Grand Canyon West 34th Anniversary Celebration- Family of Indians

By: Clarence Gonzales/ Lavonne Gonzales (RezconnectEnt & Promotions), Veronica Wood

Annually, the Grand Canyon west Corporation, of the Hualapai Tribe. Sponsors an event called “The Anniversary”, filled with complimentary tours, t shirts, five dollar pictures on the international world renowned- Skywalk,  native american dance group performances, and a complimentary lunch. This year on the 23rd and 24th of April 2022. Our family and guest from Indian Voices started our journey to Grand Canyon West to attend the 34th Annual Grand Canyon West Anniversary. A day of celebration for the 34th year, Grand Canyon West, has been offering tours of the west rim of the grand canyon, on the Hualapai Indian reservation.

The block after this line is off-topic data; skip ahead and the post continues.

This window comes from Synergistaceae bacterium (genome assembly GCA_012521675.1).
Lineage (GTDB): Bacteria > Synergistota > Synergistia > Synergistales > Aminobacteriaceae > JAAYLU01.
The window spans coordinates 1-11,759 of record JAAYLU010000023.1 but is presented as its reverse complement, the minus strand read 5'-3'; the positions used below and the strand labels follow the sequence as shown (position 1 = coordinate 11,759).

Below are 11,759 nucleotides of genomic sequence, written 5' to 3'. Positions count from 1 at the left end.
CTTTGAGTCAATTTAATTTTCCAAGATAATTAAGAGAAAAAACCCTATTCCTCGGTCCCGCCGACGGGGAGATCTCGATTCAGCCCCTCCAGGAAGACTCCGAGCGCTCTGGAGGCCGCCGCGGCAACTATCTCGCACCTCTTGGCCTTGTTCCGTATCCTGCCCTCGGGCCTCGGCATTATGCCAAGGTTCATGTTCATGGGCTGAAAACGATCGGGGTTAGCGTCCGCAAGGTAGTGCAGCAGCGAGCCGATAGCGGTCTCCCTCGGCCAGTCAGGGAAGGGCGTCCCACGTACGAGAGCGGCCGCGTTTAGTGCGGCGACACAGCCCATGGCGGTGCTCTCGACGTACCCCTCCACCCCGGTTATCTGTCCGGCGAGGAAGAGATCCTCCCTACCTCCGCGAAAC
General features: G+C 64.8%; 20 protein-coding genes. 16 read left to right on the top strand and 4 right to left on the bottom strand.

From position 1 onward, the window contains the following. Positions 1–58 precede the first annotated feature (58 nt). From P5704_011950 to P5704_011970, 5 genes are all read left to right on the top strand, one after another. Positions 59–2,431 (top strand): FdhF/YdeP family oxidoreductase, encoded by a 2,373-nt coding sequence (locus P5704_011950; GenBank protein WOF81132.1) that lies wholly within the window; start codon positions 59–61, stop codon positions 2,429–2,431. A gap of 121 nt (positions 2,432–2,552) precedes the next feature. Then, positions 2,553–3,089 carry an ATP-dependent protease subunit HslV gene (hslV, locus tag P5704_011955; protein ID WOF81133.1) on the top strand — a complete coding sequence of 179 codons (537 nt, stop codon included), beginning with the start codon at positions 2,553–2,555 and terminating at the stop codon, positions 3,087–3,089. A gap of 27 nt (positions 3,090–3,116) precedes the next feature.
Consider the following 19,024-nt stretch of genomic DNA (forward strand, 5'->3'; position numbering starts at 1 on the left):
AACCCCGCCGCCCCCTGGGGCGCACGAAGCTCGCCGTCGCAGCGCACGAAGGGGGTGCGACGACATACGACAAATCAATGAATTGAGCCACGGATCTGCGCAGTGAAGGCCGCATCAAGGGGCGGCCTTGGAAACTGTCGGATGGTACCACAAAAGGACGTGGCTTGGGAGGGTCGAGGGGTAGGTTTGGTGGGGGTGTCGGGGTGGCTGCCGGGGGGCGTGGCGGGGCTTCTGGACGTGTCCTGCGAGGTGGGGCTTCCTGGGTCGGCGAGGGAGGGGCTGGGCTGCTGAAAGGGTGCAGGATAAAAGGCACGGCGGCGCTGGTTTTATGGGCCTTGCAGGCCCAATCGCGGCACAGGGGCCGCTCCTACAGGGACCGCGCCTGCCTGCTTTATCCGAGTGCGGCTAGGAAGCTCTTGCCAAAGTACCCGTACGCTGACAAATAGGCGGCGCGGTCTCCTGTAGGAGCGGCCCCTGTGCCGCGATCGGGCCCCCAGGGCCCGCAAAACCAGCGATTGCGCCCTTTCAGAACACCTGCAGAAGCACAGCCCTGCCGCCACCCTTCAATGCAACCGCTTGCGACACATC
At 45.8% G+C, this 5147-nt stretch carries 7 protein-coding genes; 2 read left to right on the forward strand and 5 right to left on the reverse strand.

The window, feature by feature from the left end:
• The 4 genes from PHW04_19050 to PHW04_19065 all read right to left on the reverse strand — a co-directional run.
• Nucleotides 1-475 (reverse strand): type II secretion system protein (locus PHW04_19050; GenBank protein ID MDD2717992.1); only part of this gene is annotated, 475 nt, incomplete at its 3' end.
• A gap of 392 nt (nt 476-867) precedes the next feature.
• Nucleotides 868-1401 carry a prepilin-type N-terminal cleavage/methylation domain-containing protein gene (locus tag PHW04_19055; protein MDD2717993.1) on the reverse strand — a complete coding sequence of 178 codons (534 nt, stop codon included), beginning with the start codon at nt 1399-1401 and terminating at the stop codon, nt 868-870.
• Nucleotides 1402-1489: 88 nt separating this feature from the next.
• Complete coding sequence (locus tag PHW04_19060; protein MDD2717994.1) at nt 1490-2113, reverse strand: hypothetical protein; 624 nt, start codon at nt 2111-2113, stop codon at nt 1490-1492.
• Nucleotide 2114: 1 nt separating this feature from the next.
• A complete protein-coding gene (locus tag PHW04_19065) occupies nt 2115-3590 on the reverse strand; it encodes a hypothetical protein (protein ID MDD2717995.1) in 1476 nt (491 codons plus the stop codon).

As we arrived, to our destination, Grand Canyon West( The festivities, had already begun. We joined the Hualapai Elders, Grand Canyon West  CEO- Ruby Steele , Hualapai tribal Chairman and Hualapai Tribal  Council in a dance for Grand Canyon West, employees who have passed on. While the ladies dance, the young men sing for the spirit to journey well and find its place with the creator. Indian Voices, Veronica Wood, interviewed, a lady by the name Flora Powskey. Flora’s, late husband, was Joe Powskey, whom was a well known artist. Joe, had many finaminal pieces of art work. A few to name, where the Hualapai Tribal seal and Mohave county seal. Our lunch, that was provided to the attendees of the anniversary, was hamburgers, hot dogs, condiments, soda, water and cake.